Conversely, Karen C. Parker adamantly testified for the defense that Shepard did not qualify for commitment. Unlike Falb, she had interviewed Shepard in person. She was also a former director of the state's Sexually Violent Predator Program.

Messages left for the psychologists by the Tampa Bay Times were not returned.

The judge ruled: Shepard was free to go.

• • •

The Ryce Act does a good job of catching the most dangerous offenders, Executive Assistant State Attorney Kendall Davidson said.

"I'm not sure that there was anything that could be done under the available testimony with the professionals disagreeing," he said of Shepard's trial.

Jeanine Cohen, Shepard's lawyer for the Ryce hearing, said the case against him was weak.

She thinks the act wrongfully warehouses offenders after they have served their time. She said the program's budget of $31.5 million would be better spent on treatment of offenders while in prison and on educating families about safety.

"You say to yourself, who would let a predator be alone with their children?" she said. Even if he is guilty, she said, "it's terrible, but it doesn't mean the system failed."

Few sex criminals meet the criteria for commitment. Of 55,000 offenders referred to the program since the late 1990s, prosecutors have filed court petitions for 1,577. Of those, 932 have been committed.

Psychologist Carolyn Stimel was among those who examined Shepard's files. Because evaluations deal in human behavior, she said, they're an imprecise science.

"We're asking to predict the future, which is never very easy," she said. "It's never going to be 100 percent. We just can't do that."

• • •

It was winter when Shepard moved into the Cedar Hollow Apartments, "TROUBLE" tattooed on his arm, a pitchfork on his leg.

All his neighbors knew about him came from the fliers revealing his record: "Lewd, Lascivious Child U/16 (Principal)" and "(Principal in Attempt)."

They didn't know about the inmates he was caught having sex with in prison, or the confrontation with his live-in lover, his stepbrother, that winter.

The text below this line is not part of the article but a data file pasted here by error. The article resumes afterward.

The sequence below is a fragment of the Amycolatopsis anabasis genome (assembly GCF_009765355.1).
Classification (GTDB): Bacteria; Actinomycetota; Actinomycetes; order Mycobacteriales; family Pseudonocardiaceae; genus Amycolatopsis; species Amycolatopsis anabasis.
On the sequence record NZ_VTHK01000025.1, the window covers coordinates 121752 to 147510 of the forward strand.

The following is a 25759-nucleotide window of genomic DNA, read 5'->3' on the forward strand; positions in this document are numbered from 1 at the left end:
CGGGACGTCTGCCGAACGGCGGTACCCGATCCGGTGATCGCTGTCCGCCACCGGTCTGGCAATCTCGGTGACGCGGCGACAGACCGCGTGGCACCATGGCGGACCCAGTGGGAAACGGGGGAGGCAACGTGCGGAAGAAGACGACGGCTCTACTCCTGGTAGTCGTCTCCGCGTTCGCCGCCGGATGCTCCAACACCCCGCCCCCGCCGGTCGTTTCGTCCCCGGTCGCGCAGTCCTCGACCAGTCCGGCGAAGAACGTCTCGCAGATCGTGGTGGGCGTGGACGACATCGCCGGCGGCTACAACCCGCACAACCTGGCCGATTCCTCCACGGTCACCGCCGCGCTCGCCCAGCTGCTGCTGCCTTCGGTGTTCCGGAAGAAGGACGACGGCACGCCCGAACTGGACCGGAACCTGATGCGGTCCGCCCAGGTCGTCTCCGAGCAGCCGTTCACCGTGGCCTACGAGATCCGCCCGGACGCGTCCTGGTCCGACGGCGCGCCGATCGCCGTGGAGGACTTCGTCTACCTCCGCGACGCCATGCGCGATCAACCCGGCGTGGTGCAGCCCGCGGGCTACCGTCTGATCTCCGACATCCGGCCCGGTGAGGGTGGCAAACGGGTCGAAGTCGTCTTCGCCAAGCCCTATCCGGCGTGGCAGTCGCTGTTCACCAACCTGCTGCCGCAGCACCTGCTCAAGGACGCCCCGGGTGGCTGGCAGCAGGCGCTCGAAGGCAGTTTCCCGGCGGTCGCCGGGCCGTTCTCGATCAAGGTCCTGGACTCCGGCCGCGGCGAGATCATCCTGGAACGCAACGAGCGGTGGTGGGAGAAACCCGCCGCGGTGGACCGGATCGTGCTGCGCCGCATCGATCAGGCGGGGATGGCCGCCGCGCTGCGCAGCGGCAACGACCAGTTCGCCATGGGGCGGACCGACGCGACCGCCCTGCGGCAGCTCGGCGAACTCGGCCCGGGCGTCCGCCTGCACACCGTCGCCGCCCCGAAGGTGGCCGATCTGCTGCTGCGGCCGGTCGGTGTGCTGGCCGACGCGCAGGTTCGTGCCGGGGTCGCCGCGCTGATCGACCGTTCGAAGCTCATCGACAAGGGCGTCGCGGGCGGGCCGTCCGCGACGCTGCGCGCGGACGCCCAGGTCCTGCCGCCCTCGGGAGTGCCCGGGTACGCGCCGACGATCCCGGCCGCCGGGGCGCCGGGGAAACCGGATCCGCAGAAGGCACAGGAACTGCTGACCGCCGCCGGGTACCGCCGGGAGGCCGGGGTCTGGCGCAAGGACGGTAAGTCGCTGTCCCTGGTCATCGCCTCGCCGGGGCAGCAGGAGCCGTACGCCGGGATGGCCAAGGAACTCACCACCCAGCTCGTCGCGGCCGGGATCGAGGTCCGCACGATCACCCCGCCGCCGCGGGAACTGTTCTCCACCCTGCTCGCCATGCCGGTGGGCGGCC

A month after Shepard arrived, a boy slept over at his apartment.

When the boy awoke, Shepard was beside him in bed. Then, police say, Shepard raped him.

Two months later, Shepard drove two boys on his scooter to the "hideout" where McDonald's wrappers lay among the leaves.

He forced the 8-year-old to kiss him, touch him, perform sex acts on him, police say. Then, they say, he raped the boy and did the same to the 10-year-old.

He played a "dare" game there to coerce boys into sex acts for PlayStation games, reports say.

And at a skate park in Largo, he made bets with boys playing basketball, forced them to show him their genitals and sometimes assaulted them, reports say. Once, he made a 12-year-old strip and wrestle him.

While babysitting five children, Shepard undressed and sexually battered a 5-year-old girl at her aunt's house, reports say.

"I've been here 15 years and I cannot remember working (a case) like this," Pinellas Park police spokesman Adam Geissenberger said.

Shepard declined an interview with the Times. Several family members did not return calls for comment.

He denied the crimes at a March hearing. He said children concocted the accusations.

"I've been out of prison for over a year and I've been doing good for that year," Shepard told a judge. "When this all (happened), the three victims are all related to each other and I had a problem with their father over the weekend, and they want me out of the apartment complex I'm living in 'cause I'm a sex offender."

His bail was set at $5 million.

• • •

This month, Shepard's neighbors sat and smoked, wishing they'd heeded the warning signs and lambasting the system for letting him go.

"I'm shocked that he was in for 15 years and gets out with no supervision, and to have this happen is just repulsive," said great-grandmother Vicki Conner, tearing up. "Now five, 10, maybe more children's lives are scarred."

Stephen Greene, 21, said he confronted Shepard to send a clear message: Stay away from my 6-year-old brother. Greene gave extra fliers to residents.

"They were just oblivious," he said of the victims' parents. "They just believed his lies."

Rene Oszman, 30, was among those Shepard initially convinced.

"At first I was trying to give him the benefit of the doubt because we've all been that age and we've all made mistakes," she said. But the red flags quickly began to multiply, she said. She noticed the age of the fabled preacher's daughter often changed.

And she watched with a sense of dread as children took turns with Shepard on his scooter.

"They had these big old smiles," she said. "But over time it was just like their faces went to neutral. There was no fear, no joy, no smiles, nothing."

Times researcher Carolyn Edds contrib-uted to this report. Contact Claire McNeill at cmcneill@tampabay.com.